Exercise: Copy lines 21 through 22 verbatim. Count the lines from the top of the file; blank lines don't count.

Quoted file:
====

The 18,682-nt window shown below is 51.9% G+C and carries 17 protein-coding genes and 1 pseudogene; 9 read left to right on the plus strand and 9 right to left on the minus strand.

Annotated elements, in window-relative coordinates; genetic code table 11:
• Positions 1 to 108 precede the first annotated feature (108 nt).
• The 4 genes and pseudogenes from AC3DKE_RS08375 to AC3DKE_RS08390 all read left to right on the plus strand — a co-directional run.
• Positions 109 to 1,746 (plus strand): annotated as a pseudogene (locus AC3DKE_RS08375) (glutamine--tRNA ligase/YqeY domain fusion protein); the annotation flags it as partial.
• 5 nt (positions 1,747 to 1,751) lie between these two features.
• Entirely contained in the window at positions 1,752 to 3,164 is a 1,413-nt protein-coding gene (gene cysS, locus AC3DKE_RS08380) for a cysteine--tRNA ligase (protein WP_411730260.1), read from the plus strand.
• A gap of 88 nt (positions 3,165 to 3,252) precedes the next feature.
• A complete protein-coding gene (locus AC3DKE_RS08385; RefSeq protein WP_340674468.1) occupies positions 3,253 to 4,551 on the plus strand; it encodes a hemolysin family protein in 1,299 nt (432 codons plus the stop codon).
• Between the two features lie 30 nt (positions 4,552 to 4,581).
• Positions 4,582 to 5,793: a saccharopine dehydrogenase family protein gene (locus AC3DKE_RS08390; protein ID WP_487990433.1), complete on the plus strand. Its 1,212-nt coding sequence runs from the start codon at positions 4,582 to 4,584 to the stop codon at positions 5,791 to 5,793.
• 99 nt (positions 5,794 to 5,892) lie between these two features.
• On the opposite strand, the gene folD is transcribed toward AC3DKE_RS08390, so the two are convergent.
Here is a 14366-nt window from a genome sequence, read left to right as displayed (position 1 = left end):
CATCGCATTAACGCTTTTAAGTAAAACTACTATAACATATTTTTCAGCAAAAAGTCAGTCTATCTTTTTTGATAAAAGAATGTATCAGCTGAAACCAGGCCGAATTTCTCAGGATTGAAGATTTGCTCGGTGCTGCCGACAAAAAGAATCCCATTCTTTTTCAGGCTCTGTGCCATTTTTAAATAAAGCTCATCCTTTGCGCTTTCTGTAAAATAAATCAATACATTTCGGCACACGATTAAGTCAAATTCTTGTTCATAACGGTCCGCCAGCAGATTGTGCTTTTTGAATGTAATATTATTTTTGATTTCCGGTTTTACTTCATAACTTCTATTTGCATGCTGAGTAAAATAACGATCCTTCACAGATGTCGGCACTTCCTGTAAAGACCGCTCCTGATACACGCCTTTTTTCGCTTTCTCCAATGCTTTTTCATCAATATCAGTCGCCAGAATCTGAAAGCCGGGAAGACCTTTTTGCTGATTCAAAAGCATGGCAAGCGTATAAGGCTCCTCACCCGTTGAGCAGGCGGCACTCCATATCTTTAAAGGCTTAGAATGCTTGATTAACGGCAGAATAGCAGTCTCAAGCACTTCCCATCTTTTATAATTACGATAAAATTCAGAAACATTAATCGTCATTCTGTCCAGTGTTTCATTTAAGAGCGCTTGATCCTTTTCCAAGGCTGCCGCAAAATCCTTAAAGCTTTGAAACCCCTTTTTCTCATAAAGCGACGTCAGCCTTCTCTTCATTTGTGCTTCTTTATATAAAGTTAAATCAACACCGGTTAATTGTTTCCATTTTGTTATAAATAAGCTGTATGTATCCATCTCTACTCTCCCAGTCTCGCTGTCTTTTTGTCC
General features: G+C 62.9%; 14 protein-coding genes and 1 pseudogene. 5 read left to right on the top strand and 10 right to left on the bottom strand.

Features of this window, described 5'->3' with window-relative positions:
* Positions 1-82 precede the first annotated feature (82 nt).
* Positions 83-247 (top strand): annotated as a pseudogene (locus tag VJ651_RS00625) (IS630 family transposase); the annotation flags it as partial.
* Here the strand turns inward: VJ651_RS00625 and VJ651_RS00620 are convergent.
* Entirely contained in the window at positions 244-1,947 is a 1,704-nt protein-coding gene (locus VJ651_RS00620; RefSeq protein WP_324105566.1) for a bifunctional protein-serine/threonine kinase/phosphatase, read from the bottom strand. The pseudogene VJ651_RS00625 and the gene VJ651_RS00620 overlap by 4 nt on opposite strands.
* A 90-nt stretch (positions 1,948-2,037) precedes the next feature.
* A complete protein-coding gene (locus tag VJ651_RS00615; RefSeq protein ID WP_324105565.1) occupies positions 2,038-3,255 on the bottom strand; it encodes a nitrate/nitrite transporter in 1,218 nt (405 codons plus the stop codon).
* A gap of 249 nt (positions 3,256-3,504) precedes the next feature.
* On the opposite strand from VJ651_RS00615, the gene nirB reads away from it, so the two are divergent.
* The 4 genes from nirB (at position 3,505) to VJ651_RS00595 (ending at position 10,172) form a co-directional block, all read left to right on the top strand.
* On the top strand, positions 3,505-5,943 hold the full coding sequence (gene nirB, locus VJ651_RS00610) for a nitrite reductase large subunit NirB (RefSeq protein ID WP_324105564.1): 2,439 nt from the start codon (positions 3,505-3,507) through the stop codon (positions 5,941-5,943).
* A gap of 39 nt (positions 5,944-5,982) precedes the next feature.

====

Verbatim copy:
* Entirely contained in the window at positions 244-1,947 is a 1,704-nt protein-coding gene (locus VJ651_RS00620; RefSeq protein WP_324105566.1) for a bifunctional protein-serine/threonine kinase/phosphatase, read from the bottom strand. The pseudogene VJ651_RS00625 and the gene VJ651_RS00620 overlap by 4 nt on opposite strands.
* A 90-nt stretch (positions 1,948-2,037) precedes the next feature.